Why does Harlan Potter want Marlowe to give up on finding his daughter's murderer?
Though he only appears briefly in The Long Goodbye, Harlan Potter casts a large shadow over the novel's proceedings. When we finally meet him, he does his best to convince Marlowe to give up investigating his daughter's murder. Why might this be the case?
Have students go through Marlowe's conversation with Mr. Potter: it should become clear that he desires a certain amount of privacy, even at the expense of justice. The man grew up in a different world from the one he sees around him, and he wants to take the steps to recreate that experience in his later years. At this point, he's not...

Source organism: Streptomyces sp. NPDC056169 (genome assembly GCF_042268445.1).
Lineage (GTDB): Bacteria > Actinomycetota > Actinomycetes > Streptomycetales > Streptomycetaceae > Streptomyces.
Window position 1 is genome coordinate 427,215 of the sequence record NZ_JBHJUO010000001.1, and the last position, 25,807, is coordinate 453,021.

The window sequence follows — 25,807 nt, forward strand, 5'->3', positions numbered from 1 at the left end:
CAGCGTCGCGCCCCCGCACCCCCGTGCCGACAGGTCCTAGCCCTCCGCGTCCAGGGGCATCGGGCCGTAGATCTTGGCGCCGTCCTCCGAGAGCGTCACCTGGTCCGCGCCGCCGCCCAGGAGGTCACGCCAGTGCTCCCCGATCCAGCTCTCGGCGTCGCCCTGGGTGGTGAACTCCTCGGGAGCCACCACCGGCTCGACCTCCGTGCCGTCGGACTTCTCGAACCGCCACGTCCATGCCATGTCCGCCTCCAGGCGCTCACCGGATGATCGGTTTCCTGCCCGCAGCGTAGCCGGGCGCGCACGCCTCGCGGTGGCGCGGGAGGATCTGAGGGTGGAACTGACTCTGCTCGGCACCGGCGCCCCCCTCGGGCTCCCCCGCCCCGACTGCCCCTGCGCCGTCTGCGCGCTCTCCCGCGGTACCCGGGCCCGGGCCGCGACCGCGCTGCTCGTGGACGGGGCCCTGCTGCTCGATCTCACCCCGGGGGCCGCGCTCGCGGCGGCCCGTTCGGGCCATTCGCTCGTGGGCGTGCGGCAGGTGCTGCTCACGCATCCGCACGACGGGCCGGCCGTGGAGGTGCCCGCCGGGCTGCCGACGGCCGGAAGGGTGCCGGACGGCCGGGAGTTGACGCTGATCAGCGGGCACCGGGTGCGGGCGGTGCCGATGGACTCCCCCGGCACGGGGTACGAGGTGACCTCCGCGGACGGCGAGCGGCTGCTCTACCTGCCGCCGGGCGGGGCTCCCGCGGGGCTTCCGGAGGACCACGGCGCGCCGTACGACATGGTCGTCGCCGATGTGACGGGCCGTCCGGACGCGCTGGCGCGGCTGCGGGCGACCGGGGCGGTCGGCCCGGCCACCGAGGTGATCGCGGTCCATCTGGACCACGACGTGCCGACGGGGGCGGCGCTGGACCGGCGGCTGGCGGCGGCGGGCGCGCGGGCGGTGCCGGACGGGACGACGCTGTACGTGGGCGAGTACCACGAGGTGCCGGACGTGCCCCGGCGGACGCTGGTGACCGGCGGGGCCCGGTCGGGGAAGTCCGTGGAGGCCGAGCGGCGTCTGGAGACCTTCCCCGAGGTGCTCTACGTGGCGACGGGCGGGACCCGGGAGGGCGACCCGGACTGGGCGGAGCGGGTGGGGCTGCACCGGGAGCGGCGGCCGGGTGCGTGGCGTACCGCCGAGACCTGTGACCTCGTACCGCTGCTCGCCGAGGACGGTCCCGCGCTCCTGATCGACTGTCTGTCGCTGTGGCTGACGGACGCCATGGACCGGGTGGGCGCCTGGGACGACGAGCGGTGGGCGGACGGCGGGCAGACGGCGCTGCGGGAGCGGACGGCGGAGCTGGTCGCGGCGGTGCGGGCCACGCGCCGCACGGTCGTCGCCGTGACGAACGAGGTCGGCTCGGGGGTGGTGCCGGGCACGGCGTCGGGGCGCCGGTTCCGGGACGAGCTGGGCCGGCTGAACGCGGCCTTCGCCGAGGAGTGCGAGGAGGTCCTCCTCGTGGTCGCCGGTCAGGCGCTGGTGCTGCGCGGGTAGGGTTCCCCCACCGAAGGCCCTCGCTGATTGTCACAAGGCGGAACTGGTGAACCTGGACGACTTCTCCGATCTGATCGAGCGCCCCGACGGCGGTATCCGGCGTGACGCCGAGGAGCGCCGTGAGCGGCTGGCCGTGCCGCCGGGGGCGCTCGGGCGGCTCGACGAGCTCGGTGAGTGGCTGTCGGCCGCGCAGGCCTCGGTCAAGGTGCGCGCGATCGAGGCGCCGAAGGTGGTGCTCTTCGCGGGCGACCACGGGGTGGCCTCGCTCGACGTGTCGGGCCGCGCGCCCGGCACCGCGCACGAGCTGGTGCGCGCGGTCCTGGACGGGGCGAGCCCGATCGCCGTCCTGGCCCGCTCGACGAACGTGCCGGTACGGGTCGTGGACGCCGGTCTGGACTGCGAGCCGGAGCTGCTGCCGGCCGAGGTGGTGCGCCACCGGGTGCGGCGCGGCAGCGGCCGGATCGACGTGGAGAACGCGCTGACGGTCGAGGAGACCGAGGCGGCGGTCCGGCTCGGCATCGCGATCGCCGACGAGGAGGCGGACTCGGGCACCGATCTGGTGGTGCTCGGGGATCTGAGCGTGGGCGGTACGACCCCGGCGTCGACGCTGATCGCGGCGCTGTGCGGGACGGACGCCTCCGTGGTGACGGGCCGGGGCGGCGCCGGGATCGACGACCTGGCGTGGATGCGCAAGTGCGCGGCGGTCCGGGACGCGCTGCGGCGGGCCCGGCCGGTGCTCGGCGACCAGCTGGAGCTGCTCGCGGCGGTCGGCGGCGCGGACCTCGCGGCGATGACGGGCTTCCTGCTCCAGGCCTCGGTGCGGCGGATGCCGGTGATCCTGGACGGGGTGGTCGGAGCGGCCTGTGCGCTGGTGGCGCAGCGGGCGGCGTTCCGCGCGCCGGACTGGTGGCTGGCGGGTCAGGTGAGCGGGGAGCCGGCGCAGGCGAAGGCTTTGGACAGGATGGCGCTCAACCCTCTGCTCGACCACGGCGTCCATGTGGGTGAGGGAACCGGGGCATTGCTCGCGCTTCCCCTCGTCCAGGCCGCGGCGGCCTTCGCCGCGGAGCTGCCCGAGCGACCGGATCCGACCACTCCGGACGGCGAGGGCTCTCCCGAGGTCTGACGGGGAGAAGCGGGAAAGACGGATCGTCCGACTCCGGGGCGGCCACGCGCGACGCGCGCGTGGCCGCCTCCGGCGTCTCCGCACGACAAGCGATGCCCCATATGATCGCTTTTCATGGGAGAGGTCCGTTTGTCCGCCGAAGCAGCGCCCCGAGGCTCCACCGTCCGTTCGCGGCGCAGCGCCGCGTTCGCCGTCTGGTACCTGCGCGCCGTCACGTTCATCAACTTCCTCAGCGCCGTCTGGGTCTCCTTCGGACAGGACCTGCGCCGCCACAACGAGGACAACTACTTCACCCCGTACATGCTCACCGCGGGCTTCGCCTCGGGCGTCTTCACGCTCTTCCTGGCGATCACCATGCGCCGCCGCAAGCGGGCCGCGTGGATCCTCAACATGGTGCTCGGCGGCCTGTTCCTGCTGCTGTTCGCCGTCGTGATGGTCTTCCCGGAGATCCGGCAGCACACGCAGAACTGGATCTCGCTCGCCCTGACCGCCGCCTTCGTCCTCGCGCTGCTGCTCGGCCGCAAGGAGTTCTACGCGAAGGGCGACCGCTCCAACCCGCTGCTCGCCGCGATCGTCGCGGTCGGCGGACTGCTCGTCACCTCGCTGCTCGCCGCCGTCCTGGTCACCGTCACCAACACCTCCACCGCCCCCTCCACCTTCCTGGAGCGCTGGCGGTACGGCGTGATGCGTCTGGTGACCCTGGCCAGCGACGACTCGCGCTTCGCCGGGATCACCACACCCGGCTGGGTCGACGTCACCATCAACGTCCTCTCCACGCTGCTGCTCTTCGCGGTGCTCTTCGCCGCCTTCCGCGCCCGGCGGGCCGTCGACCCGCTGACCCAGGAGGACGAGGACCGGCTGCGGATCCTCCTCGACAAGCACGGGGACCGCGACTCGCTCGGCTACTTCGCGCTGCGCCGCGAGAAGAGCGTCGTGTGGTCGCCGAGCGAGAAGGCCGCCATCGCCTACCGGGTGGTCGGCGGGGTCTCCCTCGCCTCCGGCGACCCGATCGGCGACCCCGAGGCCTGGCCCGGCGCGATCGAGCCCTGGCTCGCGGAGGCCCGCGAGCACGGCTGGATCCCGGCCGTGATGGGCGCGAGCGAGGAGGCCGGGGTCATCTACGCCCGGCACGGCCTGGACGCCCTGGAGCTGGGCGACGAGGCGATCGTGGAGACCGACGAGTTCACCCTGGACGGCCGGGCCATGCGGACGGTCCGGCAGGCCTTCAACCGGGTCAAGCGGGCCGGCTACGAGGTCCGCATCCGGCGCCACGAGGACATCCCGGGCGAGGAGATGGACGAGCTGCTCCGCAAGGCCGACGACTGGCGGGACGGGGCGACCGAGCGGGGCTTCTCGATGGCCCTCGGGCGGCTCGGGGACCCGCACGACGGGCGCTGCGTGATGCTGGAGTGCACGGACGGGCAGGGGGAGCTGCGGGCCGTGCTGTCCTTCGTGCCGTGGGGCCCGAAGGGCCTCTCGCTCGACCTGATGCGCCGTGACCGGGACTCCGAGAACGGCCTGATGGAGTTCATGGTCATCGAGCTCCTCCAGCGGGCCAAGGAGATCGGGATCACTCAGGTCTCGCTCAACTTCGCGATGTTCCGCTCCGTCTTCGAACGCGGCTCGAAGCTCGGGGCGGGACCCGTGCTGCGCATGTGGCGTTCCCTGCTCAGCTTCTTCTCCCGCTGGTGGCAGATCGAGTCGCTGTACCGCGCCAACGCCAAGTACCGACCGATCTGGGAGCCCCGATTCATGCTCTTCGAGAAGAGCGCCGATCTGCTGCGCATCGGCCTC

Join Now to View Premium Content
GradeSaver provides access to 725 study guide PDFs and quizzes, 4182 literature essays, 1403 sample college application essays, 171 lesson plans, and ad-free surfing in this premium content, “Members Only” section of the site! Membership includes a 10% discount on all editing orders.